Wednesday, June 24, 2009



PZ Mxyzptlk is psychic!

No sooner does PZ suggest, in response to whining by Ken Ham, that, for the price of a plane ticket, he'd come and personally tour Ham's "museum," along with a small group of "mouthy, obnoxious, and culturally prominent godless scientists" and let Ham point out the supposed misconceptions PZ has about the place.

Mere hours later comes word of six dozen paleontologists who visited the museum today.

"The real purpose of the museum visit is to give some of my colleagues an opportunity to sense how they're being portrayed," said Arnold Miller, a professor of paleontology at the University of Cincinnati, which is hosting the conference. "They're being demonized, I feel, in this museum as people who are responsible for all the ills of society."

The reviews were not kind:

"It's like a theme park, but the problem is it masquerades as truth," said Derek Briggs, a Yale University paleontologist. ...

"Faith is one thing," said Mark Terry, a high school science teacher from Seattle, "but when it comes to their science statements, they're completely off the wall."

And the defense was lame:

David Menton, a cell biology professor and researcher with Answers In Genesis, which founded the museum, made no apologies for the fact that the museum's teachings are rooted in the Old Testament. He insists they rely on largely the same facts scientists use, just with a starting point millions of years later. Anything before that can't really be proven by science anyway, he says. ...

He defended the displays that argue people and dinosaurs are contemporaries, including one at the museum entrance that show two young girls playing in a field near a dinosaur.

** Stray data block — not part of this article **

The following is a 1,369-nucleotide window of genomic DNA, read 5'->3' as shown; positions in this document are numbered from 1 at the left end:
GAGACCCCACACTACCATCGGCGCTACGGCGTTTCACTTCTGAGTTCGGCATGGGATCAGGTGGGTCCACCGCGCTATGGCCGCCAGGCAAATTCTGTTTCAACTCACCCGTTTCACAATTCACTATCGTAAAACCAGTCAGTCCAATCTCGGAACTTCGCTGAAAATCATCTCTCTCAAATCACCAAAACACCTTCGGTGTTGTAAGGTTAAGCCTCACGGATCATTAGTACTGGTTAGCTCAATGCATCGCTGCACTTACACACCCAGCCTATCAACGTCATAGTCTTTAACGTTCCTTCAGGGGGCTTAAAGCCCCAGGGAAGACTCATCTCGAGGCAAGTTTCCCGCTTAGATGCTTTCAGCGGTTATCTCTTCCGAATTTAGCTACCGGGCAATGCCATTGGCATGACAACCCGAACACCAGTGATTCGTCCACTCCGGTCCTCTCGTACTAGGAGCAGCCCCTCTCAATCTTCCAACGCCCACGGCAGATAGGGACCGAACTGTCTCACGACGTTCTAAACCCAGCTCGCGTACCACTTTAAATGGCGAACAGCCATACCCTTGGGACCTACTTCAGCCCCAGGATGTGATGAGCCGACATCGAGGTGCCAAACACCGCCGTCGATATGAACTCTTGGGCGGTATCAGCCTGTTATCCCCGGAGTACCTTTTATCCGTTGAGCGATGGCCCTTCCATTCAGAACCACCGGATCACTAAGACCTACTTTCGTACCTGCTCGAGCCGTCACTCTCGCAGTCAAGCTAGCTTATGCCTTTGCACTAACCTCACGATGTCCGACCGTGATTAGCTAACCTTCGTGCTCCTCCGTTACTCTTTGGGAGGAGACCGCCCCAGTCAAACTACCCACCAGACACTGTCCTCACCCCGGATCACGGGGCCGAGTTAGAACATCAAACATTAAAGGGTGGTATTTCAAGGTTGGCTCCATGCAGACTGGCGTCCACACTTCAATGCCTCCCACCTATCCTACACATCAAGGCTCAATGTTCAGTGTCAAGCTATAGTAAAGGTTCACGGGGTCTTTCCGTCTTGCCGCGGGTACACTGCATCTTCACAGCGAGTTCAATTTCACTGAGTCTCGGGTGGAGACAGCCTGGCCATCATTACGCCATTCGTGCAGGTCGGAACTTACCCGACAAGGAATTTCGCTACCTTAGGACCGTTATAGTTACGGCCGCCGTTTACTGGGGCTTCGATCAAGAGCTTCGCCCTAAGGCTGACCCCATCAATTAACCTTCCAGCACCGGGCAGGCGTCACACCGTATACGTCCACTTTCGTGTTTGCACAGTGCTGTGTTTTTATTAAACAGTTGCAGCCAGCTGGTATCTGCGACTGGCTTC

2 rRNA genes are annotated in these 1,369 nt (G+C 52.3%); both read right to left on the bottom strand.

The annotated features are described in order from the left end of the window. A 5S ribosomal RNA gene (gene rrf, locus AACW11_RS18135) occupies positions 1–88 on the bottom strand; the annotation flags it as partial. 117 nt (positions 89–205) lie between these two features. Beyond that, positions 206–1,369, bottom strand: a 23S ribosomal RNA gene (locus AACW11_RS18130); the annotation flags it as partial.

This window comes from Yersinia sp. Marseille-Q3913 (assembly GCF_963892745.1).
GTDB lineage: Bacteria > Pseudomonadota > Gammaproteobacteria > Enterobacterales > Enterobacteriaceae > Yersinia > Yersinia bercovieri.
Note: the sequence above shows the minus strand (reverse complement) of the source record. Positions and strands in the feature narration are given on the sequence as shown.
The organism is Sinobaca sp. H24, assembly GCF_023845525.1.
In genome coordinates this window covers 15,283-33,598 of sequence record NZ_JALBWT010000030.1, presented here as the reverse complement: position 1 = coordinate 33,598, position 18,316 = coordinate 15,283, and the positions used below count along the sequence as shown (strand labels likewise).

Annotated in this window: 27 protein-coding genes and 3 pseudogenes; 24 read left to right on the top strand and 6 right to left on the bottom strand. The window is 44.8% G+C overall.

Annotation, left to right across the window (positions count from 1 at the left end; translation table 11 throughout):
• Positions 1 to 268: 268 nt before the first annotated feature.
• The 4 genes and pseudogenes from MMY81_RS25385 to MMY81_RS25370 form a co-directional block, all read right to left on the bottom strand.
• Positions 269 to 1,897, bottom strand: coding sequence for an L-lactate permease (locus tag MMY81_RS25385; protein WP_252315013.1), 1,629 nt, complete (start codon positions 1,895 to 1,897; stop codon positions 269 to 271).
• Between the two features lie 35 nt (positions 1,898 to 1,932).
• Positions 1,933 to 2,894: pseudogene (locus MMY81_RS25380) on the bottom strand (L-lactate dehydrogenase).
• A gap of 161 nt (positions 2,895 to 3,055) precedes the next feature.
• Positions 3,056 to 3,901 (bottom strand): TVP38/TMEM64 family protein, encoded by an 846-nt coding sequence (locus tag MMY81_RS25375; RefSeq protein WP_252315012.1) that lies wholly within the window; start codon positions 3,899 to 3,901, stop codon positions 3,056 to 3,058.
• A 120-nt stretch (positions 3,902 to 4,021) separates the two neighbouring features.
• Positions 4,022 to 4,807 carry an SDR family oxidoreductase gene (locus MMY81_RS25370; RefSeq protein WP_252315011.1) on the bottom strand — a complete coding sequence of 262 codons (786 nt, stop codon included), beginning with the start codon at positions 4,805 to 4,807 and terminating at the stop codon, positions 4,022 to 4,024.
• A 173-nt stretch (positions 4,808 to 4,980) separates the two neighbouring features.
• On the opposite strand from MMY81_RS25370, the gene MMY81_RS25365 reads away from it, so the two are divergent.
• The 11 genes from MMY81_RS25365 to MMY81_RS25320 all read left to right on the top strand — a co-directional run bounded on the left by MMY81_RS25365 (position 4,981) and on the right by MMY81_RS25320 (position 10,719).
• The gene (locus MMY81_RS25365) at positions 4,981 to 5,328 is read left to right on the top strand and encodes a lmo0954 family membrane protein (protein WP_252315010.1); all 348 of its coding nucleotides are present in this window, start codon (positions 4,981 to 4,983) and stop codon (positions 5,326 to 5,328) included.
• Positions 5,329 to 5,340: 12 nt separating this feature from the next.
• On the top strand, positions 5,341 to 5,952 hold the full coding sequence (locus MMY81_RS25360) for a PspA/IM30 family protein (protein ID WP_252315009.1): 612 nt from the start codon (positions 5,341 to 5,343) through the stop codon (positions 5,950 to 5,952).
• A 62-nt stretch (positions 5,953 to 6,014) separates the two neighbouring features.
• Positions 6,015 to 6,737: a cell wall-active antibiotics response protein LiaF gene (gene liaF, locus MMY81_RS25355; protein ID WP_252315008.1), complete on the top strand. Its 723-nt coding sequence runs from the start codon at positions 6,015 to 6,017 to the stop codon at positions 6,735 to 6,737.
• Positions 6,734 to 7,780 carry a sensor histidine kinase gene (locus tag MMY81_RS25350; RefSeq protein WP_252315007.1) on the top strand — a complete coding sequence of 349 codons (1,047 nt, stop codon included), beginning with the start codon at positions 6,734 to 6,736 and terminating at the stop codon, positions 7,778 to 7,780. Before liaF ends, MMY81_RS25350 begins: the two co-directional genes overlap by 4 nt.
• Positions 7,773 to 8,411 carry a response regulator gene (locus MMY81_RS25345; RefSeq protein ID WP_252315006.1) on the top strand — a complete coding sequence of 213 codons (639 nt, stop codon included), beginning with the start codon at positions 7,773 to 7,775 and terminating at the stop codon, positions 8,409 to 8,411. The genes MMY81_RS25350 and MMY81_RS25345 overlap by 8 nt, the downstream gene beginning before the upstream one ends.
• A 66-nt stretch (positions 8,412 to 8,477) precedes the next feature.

"I'm not saying dinosaurs and man frequently hobnobbed," Menton said. "I live on Earth at the same time as grizzly bears, but if I could stay as far away from grizzly bears, that suits me fine."

I distinctly remember reading stories of grizzly bears killing people. You'd figure if a T. Rex took out a village or two, it might get a mention in the Bible.

"And ... there came forth little children out of the city, and mocked him, and said unto him, Go up, thou bald head; go up, thou bald head.
And he ... cursed them in the name of the Lord. And there came forth two Tyrannosaurus rex out of the wood, and tare forty and two children of them."

Oh. My bad; it was she-bears.
Nah, T. Rex was a gentle critter who ate coconuts. Had a nice smile, too.
Oh. My bad; it was she-bears.

But that explains why Menton is a-scared of grizzlies.
I thought that all nature was harmless before the Fall,
so that kids could play with T. rex. It sounds like Menton is not in line with the correct view.

Tom S.
I don't think there actually were any kids before the Fall. I don't even think there was a Fall, for that matter.

I think they arrive at the Fall theory from scientifical type analysis of Biblical debris or something like that, if I'm not mistaken.
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